In this article from the December 2015 issue, David Bonsey takes a look at a violin from early in its maker’s career, but already a few steps along a crucial design evolution

BORN 1644
DIED 1737
DATE 1686

The years 1684–9 are often called Stradivari’s early period, during which he departed from the influence of Nicolò Amati and his forebears in favour of a more robust and personal style. The advent of this new style can be seen in the form of the ‘Hellier’ violin of 1679, where the rounded silhouette of the Amati-inspired pattern gave way to a more square-shouldered and upright design. By 1684 he had arrived at a model that was bolder and more solid in conception.

The 1686 ‘Helvetica’ violin shown here was part of a design evolution that culminated with the ‘Tuscan’ of 1690, after which he began to experiment with the so-called long pattern, increasing the body length to 362mm. The year 1698 marked the return to a more ideal body length of 355–7mm that he had experimented with before 1690, making the ‘Helvetica’ one of the medium-sized models that foreshadowed those of his golden period.


The delicate borders of the earlier Amatise period are replaced by a heavier, rounded style, with the purfling set 4mm in from the edge. The upper bout edges and corners of the ‘Helvetica’ back are still quite fresh and exhibit this full, rotund treatment. The rounded ends of the corners are slightly hooked.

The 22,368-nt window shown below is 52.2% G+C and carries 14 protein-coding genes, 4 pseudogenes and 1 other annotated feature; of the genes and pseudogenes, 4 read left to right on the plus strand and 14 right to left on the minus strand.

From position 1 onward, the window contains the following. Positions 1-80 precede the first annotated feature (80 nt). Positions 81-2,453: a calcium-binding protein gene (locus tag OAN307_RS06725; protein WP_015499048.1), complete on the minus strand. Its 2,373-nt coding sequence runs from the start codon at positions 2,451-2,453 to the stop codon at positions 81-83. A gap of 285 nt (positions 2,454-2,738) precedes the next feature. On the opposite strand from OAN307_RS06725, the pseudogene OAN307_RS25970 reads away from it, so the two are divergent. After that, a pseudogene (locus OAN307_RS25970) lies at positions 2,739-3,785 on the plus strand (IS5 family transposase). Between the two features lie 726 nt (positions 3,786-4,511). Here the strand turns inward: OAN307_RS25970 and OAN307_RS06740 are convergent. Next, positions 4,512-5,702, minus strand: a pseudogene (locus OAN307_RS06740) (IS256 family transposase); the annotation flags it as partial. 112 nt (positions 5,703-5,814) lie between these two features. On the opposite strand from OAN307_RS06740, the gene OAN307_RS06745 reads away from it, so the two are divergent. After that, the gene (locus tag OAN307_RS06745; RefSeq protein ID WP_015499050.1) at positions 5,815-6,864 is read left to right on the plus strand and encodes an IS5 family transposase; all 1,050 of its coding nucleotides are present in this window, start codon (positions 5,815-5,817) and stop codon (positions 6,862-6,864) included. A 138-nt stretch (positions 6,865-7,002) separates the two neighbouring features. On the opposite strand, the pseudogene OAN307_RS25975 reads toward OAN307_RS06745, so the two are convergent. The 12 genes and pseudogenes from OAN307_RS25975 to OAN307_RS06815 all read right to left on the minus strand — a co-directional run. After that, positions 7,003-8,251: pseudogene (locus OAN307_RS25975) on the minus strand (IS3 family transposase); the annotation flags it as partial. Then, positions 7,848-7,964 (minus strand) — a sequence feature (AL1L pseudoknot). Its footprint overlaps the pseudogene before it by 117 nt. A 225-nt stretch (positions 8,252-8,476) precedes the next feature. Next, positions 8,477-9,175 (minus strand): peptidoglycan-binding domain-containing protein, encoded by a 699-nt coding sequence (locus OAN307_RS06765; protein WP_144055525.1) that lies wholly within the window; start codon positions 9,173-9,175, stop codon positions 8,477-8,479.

During this period the majority of Stradivari’s work featured a fine-quality slab-cut maple for the one-piece backs, with soft, rippling flames and the grain lying in concentric rings. The back arching of the ‘Helvetica’ is deeply scooped and flows down towards the edges into a wide channel that becomes more pronounced in the centre bouts.

The back edge thickness is a consistent 3.8mm in the upper and lower bouts, and 4.2mm in the C-bouts. To give the corners strength and a more robust appearance, Stradivari reduced the edge thickness on either side by 0.5mm, which also gives a lighter appearance to the edges of the inner bouts.

The grain of the spruce top’s treble side shows some variation between fine and medium width, whereas that of the bass side is uniformly medium.

The arching of the top is medium-high, full from edge to edge in the upper and lower bouts, with a slightly scooped channel in the areas adjacent to the upper corners.


The f-holes are open and upright, leaning gently towards the centre. The upper eyes are set close to each other at 38mm. The small, tapered wings are slightly hollowed.


The outside black strips of the purfling are made from dyed pearwood and show more variation in width on the top than on the back. The purfling points are deflected from the centre of the corner towards the inner bout.


Seen from the side, the scroll has a slightly oval and forward-leaning appearance, and its wide-edged chamfers have been polished over time to become soft and rounded. The volute and back of the scroll show no toolmarks.


The varnish is of the dark, golden-amber tint typical of this period. There is a noticeable surface grain texture showing on the top, with burnished raised grains in the lower bouts.

Photos: Florian Leonhard Fine Violins